Chinese Shar-Pei Breed Magazine - Showsight


I am fairly certain that most people think that their breed of dog is the best one above all the others. The Chinese Shar-Pei is no differ- ent. Once people own one, they seldom change to another breed. It truly is a unique breed. They are very loyal dogs and extremely devoted to their fam- ily. There isn’t much they wouldn’t do for their owners. When you are gone, they will be looking for your return. They are a little bit stand-offish and aloof with strangers but over time will become friends with them as well. Shar-Pei makes great house compan- ions. They are easy to house-train. They love to keep themselves and their area clean. Puppies housebreak themselves. Many of them take care of “their busi- ness” at the farthest corners of their yard to keep their play area clean. This is not taught, it is just a natural quality unique to the breed. If you change the home of a Shar-Pei puppy, give them three days and they will learn where you expect them to go outside. They are pretty mellow dogs and once they have outgrown the puppy stage, they are fairly calm dogs. They do require exercise, though, whether that is daily walks or the opportunity to run freely in a fenced backyard. Most Shar-Pei love children and are very protective if they feel that someone is trying to harm a child. Shar- Pei are watch dogs and they take their job seriously of watching over their homes and family members. Although they aren’t really known as barkers, they will certainly alert you to a strang- er approaching the home or to anything out of the ordinary going on outside. If you hear a Shar-Pei barking wildly, you had better go investigate. Many of them even watch from the window for the owners to return and can recognize the vehicles that the fam- ily drives. They want to be in the same room as their owners and will follow you from room to room. Shar-Pei will either sleep close to your feet while you watch t.v. or they will lay in a spot so

they can watch all the entrances to the home while keeping an eye on the own- ers as well. If you have your heart set on a lap dog, then this probably is not the breed for you. There are some people that don’t believe that dogs can show empathy, but Shar-Pei can! They sense when you are sad and will do their best to show their deep love for you, as well as try to make you feel better. They are very affectionate dogs and might even show- er you with kisses, although that is not reserved for just being sad! Learning is not a problem with this breed. They love to learn new things but they also can be a little stubborn. If they feel that what they are learn- ing is not fun or useful, there might be a problem. On the whole, they love to please their owners and will try just about anything the owner asks of them, up to a point. We have quite a few dogs in our breed that partici- pate in conformation, obedience/rally, agility, therapy work, herding, flyball and freestyle dance. There are several multi-titled dogs that have earned Ver- satility titles from the CSPCA. Most of the breed has a pretty good understand- ing of the difference between working and playing. You can often find them playing outside of a show or perfor- mance ring, but get serious and down to business as soon as they cross the line into the ring. Shar-Pei have no problem running the show, so they need a strong owner that lets them know who the boss is. They are happy to have their owners step up to that job, but if the owner doesn’t, then they will. Most of the breed gets along well with other dogs and some even get along with cats. It is easy to run these dogs in a pack as long as they know who the boss is. You prob- ably need to know that Shar-Pei are like potato chips—you can’t have just one. As with any breed, there are things that you need to do on a regular main- tenance basis. The breed is pretty much a “wash and wear” breed; bathe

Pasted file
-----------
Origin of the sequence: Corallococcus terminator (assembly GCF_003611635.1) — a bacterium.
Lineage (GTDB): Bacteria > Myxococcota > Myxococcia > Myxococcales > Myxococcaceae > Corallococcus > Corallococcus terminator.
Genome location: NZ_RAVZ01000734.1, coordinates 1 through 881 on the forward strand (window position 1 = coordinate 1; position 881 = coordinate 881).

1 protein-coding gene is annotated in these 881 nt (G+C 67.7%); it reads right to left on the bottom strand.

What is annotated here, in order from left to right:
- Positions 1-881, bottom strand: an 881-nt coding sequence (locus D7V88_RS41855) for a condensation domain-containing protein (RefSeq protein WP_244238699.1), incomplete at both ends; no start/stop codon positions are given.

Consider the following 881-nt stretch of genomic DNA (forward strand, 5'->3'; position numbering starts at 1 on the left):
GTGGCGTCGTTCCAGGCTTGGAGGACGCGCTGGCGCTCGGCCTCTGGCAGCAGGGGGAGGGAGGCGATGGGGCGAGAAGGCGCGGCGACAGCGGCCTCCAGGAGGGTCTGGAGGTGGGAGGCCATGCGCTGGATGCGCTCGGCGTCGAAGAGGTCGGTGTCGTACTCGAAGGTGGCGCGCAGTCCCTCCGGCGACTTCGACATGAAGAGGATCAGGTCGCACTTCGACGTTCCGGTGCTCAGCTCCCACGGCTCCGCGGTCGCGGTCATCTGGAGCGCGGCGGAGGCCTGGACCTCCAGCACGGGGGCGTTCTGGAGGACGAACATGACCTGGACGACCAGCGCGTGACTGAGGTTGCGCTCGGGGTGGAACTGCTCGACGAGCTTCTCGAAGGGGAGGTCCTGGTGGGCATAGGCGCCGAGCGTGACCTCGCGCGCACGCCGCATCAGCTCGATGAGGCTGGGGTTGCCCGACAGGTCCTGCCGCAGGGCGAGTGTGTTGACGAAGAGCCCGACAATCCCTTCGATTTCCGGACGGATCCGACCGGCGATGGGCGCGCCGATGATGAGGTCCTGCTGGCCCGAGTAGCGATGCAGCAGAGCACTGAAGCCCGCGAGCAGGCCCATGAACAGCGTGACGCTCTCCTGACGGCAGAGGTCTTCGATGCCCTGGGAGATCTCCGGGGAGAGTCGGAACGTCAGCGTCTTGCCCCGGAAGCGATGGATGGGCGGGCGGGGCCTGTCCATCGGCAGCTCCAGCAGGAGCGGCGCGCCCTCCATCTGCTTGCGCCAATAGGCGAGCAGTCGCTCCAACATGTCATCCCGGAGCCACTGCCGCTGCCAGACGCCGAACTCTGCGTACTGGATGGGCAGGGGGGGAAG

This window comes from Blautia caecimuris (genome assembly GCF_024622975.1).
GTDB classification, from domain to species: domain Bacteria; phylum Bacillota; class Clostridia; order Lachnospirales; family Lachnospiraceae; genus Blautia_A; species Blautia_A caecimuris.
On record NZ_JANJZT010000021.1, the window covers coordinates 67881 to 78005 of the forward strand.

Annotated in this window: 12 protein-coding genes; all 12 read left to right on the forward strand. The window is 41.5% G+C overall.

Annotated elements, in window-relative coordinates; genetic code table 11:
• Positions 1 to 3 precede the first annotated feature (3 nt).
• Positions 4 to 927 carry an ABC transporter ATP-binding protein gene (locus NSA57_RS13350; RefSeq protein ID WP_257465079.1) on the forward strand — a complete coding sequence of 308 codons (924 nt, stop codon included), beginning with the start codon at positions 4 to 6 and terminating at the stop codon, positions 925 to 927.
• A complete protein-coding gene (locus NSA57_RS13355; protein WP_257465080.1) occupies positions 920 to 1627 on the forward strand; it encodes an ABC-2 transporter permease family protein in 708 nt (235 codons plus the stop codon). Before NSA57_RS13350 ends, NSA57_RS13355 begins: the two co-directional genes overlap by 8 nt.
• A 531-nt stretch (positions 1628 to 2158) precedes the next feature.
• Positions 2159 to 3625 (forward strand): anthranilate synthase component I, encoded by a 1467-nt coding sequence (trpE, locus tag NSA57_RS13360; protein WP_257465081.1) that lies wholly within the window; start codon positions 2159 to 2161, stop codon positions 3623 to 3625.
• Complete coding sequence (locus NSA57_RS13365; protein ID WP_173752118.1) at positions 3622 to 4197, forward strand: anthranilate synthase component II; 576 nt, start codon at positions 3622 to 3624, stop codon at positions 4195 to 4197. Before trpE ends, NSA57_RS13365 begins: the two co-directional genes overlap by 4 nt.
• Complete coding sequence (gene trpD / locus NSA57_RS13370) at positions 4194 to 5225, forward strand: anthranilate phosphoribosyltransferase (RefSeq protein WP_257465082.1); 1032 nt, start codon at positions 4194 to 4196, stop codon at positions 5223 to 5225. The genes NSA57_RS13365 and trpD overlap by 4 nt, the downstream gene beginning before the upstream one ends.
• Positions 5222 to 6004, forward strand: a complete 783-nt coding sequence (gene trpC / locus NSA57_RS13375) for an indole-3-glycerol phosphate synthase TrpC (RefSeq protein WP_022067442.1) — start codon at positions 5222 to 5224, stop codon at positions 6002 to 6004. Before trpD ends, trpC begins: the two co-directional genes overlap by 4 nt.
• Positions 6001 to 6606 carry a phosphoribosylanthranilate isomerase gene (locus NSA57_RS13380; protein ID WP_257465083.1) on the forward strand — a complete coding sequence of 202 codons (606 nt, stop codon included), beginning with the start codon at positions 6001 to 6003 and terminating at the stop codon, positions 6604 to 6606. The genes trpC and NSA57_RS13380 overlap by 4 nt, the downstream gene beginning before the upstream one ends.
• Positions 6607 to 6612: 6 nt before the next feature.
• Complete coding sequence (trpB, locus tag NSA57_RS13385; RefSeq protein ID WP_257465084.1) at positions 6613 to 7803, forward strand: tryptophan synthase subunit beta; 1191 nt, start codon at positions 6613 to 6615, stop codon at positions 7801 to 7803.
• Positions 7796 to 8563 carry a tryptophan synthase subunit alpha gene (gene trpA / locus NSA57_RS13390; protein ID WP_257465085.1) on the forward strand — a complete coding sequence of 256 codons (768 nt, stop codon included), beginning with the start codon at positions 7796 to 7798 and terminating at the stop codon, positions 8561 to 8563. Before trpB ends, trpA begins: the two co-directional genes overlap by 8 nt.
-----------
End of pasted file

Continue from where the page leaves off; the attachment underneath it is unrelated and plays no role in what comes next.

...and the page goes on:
them when needed and let them air dry. Their hair is so short so that blow drying is not necessary. Their nails grow very fast so it is a good idea to trim the nails weekly. Since the ears fold over towards the face, that structure is the ideal setting for ear problems. Weekly cleaning of the ears, when you do the nails, is recommended. The breed usu- ally “blows their coat” (sheds) twice a year with the changes of seasons. Dur- ing this time you will probably want to brush the loose hair out of their coat. All breeds of dogs have some kind of health issues. The inherited problems in the breed are Shar-Pei fever, Amyloi- dosis (kidney disease), entropion (roll- ing in of the lids on the eyeball) and allergies, which cause skin problems. Not all Shar-Pei are affected with these problems, but if you have a problem, it is likely to be one of the ones men- tioned. Good breeders have worked hard to eliminate these problems and are making process in eliminating these inherited health issues. All in all, the owners of this breed are just as devoted to the breed as the dogs are devoted to the owners. If you would like more information about our breed, you can always go to our website to find more information

ABOUT THE AUTHOR Alice Fix has owned Shar-Pei for 27 years. She is currently a Direc- tor-at-Large for

the Chinese Shar-Pei Club of America. She also is Co-Chairman of the Public Education Committee, Chairman of the CSPCA Affiliated Club Presidents Group, President of the Centennial Chinese Shar-Pei Club in Colorado, Editor for The Barker magazine and serves on the CSPCA Health Testing Committee. Alice resides in Aurora, Colorado with her three Shar-Pei.


Powered by